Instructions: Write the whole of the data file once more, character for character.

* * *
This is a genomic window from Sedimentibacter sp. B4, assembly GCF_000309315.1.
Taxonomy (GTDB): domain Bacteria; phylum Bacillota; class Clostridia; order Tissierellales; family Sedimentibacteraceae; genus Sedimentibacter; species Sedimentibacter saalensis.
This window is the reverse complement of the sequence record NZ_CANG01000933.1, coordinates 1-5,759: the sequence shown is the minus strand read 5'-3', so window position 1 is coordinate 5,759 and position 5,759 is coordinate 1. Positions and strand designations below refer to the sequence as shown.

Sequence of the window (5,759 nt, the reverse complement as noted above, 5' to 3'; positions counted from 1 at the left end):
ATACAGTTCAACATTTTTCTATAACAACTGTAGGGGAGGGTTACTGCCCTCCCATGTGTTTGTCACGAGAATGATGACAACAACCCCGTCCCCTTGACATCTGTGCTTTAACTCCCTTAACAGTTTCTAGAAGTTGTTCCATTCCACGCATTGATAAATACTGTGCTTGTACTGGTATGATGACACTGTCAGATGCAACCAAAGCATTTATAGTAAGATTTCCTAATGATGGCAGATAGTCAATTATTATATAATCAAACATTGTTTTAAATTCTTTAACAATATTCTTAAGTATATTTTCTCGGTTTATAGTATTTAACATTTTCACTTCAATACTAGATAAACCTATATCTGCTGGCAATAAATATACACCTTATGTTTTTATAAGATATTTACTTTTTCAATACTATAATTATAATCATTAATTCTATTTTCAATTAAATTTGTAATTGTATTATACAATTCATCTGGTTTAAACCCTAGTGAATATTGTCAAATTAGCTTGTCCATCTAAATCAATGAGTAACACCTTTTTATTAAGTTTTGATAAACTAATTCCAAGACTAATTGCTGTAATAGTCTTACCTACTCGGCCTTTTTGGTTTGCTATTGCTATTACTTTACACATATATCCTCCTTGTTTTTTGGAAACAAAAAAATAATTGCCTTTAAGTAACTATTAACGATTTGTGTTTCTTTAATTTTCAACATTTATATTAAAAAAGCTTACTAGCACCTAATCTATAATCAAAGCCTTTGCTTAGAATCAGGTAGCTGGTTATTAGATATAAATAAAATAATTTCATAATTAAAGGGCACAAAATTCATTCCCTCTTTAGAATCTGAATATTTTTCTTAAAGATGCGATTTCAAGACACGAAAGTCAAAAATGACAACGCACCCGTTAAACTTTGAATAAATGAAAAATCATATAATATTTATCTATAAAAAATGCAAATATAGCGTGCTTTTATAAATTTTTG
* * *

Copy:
This is a genomic window from Sedimentibacter sp. B4, assembly GCF_000309315.1.
Taxonomy (GTDB): domain Bacteria; phylum Bacillota; class Clostridia; order Tissierellales; family Sedimentibacteraceae; genus Sedimentibacter; species Sedimentibacter saalensis.
This window is the reverse complement of the sequence record NZ_CANG01000933.1, coordinates 1-5,759: the sequence shown is the minus strand read 5'-3', so window position 1 is coordinate 5,759 and position 5,759 is coordinate 1. Positions and strand designations below refer to the sequence as shown.

Sequence of the window (5,759 nt, the reverse complement as noted above, 5' to 3'; positions counted from 1 at the left end):
ATACAGTTCAACATTTTTCTATAACAACTGTAGGGGAGGGTTACTGCCCTCCCATGTGTTTGTCACGAGAATGATGACAACAACCCCGTCCCCTTGACATCTGTGCTTTAACTCCCTTAACAGTTTCTAGAAGTTGTTCCATTCCACGCATTGATAAATACTGTGCTTGTACTGGTATGATGACACTGTCAGATGCAACCAAAGCATTTATAGTAAGATTTCCTAATGATGGCAGATAGTCAATTATTATATAATCAAACATTGTTTTAAATTCTTTAACAATATTCTTAAGTATATTTTCTCGGTTTATAGTATTTAACATTTTCACTTCAATACTAGATAAACCTATATCTGCTGGCAATAAATATACACCTTATGTTTTTATAAGATATTTACTTTTTCAATACTATAATTATAATCATTAATTCTATTTTCAATTAAATTTGTAATTGTATTATACAATTCATCTGGTTTAAACCCTAGTGAATATTGTCAAATTAGCTTGTCCATCTAAATCAATGAGTAACACCTTTTTATTAAGTTTTGATAAACTAATTCCAAGACTAATTGCTGTAATAGTCTTACCTACTCGGCCTTTTTGGTTTGCTATTGCTATTACTTTACACATATATCCTCCTTGTTTTTTGGAAACAAAAAAATAATTGCCTTTAAGTAACTATTAACGATTTGTGTTTCTTTAATTTTCAACATTTATATTAAAAAAGCTTACTAGCACCTAATCTATAATCAAAGCCTTTGCTTAGAATCAGGTAGCTGGTTATTAGATATAAATAAAATAATTTCATAATTAAAGGGCACAAAATTCATTCCCTCTTTAGAATCTGAATATTTTTCTTAAAGATGCGATTTCAAGACACGAAAGTCAAAAATGACAACGCACCCGTTAAACTTTGAATAAATGAAAAATCATATAATATTTATCTATAAAAAATGCAAATATAGCGTGCTTTTATAAATTTTTG